Agitated "Unipolar" Major Depression: Prevalence, Phenomenology, and Outcome
J Clin Psychiatry 2006;67(5):712-719
© Copyright 2017 Physicians Postgraduate Press, Inc.
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Objective: This study aimed to explore
how prevalent agitated "unipolar" major depression
is, whether it belongs to the bipolar spectrum,
and whether it differs from nonagitated
"unipolar" major depression with respect to course and
Method: The study was conducted from January 1, 1978, to December 31, 1996. From 361 patients with major depressive disorder,
the authors selected those fulfilling Research
Diagnostic Criteria for agitated depression. These
94 patients were compared to 94 randomly recruited patients with nonagitated major depressive
disorder regarding demographic and historical features, the clinical characteristics of the index
episode, the percentage of time spent in an
affective episode during a prospective observation
period, and the 5-year outcome. Patients with
agitated major depressive disorder who had at least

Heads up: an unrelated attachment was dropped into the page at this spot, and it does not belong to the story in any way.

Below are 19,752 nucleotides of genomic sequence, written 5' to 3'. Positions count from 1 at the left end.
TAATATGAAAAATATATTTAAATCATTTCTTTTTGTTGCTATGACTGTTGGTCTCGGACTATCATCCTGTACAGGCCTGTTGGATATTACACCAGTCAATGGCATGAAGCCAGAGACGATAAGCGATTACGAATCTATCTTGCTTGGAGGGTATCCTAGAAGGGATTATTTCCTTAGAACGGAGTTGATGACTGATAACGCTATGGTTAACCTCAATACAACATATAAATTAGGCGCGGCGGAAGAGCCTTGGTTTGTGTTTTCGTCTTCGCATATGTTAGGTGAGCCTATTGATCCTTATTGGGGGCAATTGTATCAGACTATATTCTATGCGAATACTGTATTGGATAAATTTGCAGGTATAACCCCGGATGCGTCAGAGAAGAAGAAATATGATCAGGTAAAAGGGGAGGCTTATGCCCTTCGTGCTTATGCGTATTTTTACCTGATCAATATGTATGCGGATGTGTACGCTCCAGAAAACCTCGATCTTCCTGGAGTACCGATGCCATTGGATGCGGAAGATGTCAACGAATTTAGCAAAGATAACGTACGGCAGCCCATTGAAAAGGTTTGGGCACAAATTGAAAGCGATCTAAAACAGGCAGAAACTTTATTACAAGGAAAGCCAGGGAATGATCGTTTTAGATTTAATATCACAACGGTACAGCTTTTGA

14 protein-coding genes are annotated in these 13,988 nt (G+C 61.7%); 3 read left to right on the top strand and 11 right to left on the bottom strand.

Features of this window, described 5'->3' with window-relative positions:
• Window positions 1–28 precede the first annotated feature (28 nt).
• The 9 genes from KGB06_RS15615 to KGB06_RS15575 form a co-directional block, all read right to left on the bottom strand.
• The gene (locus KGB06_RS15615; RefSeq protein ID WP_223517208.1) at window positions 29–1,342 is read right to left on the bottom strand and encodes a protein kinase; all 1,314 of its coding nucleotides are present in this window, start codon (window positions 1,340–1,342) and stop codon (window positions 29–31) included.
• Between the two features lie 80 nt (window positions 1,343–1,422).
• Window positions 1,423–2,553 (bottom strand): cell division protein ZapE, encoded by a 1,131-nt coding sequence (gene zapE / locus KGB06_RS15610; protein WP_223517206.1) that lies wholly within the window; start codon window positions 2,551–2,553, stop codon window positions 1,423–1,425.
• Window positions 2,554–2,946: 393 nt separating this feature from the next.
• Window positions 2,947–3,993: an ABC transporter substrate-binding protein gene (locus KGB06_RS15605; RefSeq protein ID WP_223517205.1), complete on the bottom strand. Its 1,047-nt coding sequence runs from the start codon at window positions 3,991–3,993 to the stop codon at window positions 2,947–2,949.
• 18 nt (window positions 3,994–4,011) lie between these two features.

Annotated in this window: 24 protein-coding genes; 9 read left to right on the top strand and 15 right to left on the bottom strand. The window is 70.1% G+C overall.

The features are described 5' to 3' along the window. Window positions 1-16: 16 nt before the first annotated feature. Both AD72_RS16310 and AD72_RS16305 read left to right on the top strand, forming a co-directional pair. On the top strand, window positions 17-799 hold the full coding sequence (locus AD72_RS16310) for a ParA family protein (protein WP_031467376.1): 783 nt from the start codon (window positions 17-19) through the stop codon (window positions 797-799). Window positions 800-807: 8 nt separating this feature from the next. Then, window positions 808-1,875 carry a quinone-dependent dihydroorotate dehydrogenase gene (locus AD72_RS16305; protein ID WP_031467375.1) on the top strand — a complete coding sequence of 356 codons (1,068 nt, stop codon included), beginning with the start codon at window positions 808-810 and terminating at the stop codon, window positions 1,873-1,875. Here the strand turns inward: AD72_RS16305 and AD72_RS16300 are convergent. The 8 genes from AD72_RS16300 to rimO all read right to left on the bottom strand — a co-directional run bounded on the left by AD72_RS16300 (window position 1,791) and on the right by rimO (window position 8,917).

2 manic/hypomanic symptoms in their index episode were compared to the other patients
with agitated major depressive disorder with respect
to the same variables.
Results: Patients with agitated major
depressive disorder were more likely to receive
antipsychotics during their index episode and spent
a higher proportion of time in an affective
episode during the observation period compared with
patients with nonagitated major depressive
disorder. The presence of at least 2
manic/hypomanic symptoms in the index episode was
associated with a higher rate of family history of bipolar
I disorder, a higher score for suicidal thoughts
during the episode, a longer duration of the
episode, and a higher affective morbidity during the
Conclusion: The diagnosis of agitated
major depressive disorder is not uncommon and has significant therapeutic and prognostic
implications. The subgroup of patients with at least
2 manic/hypomanic symptoms may suffer from a mixed state and/or belong to the bipolar